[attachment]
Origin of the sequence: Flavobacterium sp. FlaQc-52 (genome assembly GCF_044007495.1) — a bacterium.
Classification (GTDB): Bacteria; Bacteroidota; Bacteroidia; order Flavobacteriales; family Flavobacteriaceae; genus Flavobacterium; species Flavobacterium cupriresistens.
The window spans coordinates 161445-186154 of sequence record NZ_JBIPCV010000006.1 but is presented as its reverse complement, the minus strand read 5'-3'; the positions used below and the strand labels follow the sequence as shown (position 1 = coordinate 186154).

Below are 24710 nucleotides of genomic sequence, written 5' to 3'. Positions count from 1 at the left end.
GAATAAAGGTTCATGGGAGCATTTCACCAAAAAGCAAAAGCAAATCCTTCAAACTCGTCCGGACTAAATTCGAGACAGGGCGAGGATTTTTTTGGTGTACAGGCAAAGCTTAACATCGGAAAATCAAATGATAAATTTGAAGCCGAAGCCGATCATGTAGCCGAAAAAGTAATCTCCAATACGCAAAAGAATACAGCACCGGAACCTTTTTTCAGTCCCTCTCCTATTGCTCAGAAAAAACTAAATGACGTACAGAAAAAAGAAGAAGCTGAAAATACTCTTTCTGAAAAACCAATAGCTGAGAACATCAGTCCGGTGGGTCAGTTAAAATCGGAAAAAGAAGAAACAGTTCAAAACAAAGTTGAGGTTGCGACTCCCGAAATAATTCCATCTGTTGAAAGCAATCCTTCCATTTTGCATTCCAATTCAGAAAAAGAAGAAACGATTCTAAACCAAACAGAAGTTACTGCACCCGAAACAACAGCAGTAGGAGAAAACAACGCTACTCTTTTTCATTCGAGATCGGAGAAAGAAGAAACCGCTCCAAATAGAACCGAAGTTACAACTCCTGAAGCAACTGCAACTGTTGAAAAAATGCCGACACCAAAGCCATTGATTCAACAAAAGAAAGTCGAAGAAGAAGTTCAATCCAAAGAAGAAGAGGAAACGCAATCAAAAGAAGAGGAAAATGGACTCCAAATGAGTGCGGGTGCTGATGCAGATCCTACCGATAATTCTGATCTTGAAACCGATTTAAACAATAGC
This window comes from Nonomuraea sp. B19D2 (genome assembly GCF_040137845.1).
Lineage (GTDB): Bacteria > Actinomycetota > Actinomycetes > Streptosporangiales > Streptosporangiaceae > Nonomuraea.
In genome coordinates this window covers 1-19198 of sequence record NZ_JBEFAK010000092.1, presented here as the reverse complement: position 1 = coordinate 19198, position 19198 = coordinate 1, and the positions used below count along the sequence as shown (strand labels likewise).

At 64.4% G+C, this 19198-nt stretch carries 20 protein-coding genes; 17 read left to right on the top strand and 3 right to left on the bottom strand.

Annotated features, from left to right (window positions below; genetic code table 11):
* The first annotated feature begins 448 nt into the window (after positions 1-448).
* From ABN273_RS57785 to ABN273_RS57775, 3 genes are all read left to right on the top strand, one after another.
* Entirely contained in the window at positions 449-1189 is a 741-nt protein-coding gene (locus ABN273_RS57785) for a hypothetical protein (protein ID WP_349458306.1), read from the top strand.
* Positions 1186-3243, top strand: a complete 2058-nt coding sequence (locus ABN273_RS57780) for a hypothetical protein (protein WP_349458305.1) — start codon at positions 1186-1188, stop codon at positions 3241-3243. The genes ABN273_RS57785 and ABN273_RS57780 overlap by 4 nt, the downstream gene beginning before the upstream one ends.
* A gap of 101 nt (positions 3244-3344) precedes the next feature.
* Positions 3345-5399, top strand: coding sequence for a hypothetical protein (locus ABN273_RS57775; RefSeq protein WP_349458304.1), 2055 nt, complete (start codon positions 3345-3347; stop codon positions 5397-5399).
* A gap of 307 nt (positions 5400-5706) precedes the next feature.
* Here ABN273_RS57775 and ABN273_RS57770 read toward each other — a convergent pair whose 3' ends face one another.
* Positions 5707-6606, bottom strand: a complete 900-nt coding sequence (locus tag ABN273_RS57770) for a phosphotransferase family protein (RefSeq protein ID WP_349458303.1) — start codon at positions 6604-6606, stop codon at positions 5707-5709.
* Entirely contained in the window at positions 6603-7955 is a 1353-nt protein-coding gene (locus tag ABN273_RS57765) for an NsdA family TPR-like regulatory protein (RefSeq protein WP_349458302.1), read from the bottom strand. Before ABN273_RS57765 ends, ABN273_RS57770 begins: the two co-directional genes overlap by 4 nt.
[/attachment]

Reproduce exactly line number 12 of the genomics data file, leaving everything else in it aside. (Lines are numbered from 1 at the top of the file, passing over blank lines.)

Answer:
* From ABN273_RS57785 to ABN273_RS57775, 3 genes are all read left to right on the top strand, one after another.